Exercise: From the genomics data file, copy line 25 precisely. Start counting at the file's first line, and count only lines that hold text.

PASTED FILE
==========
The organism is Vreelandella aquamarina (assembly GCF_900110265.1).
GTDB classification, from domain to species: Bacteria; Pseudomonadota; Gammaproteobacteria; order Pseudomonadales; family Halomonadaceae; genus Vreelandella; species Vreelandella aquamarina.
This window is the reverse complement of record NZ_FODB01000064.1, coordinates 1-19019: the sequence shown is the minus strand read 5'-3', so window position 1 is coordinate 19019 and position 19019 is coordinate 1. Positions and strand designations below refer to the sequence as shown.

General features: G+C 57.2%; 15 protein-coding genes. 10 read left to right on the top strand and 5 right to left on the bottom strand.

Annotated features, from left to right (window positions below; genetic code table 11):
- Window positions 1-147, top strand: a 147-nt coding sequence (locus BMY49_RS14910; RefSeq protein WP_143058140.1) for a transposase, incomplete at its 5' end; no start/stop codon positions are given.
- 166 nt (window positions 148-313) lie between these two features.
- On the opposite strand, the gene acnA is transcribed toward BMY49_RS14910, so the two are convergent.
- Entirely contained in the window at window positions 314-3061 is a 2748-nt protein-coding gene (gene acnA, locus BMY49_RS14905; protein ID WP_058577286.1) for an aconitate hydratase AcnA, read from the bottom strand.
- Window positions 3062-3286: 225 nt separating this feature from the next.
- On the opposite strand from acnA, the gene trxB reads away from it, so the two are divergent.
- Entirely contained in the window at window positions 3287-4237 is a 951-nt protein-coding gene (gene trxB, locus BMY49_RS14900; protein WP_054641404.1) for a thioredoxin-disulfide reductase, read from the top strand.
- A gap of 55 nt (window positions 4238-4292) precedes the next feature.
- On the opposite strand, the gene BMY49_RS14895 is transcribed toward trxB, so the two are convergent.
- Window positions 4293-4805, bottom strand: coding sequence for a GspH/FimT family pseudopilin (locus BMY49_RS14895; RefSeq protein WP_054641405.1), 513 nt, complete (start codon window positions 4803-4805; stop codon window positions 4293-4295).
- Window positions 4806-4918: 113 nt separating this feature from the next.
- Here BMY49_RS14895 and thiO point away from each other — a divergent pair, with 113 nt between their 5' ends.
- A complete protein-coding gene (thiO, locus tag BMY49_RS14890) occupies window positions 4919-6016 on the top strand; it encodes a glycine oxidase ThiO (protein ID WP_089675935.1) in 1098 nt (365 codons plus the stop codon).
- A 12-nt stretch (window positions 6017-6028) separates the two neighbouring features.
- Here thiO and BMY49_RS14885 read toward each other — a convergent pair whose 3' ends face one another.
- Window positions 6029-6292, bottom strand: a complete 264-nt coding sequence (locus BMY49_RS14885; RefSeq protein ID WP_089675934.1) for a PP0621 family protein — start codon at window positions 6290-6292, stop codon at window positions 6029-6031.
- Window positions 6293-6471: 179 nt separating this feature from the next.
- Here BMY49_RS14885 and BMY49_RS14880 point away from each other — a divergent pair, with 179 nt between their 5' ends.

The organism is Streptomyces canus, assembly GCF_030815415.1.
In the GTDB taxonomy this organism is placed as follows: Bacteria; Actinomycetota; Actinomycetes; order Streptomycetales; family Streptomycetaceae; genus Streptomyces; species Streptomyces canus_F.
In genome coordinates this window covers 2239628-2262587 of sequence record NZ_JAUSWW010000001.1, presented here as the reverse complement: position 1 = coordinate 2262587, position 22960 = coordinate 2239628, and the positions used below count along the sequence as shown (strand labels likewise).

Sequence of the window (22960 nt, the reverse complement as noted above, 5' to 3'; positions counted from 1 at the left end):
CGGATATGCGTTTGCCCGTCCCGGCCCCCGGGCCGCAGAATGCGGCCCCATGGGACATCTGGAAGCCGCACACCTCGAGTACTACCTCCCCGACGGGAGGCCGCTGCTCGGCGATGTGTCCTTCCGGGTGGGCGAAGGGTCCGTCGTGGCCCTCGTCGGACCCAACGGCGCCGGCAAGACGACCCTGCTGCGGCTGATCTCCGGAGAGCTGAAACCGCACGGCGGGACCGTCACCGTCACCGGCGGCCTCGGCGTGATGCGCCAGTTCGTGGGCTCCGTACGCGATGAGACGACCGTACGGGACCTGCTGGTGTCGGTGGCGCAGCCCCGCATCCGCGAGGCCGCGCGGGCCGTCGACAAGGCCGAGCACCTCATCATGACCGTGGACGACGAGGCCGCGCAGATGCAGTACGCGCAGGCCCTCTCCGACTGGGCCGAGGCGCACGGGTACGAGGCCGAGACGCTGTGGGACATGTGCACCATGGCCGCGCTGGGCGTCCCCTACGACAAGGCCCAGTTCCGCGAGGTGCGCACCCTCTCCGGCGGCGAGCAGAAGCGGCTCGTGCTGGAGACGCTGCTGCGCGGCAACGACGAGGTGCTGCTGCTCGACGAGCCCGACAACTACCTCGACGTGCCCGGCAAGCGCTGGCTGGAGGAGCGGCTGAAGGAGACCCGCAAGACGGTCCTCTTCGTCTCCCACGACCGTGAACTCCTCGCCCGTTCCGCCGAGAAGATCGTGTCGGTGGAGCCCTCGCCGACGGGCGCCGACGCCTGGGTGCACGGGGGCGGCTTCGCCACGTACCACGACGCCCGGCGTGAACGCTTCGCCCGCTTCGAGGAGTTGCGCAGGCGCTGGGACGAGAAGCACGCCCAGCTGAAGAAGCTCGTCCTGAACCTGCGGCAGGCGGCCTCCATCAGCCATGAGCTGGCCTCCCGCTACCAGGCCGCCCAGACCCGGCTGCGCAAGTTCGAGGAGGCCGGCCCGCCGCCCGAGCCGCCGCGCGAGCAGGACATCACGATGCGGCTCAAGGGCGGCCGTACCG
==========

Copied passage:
In the GTDB taxonomy this organism is placed as follows: Bacteria; Actinomycetota; Actinomycetes; order Streptomycetales; family Streptomycetaceae; genus Streptomyces; species Streptomyces canus_F.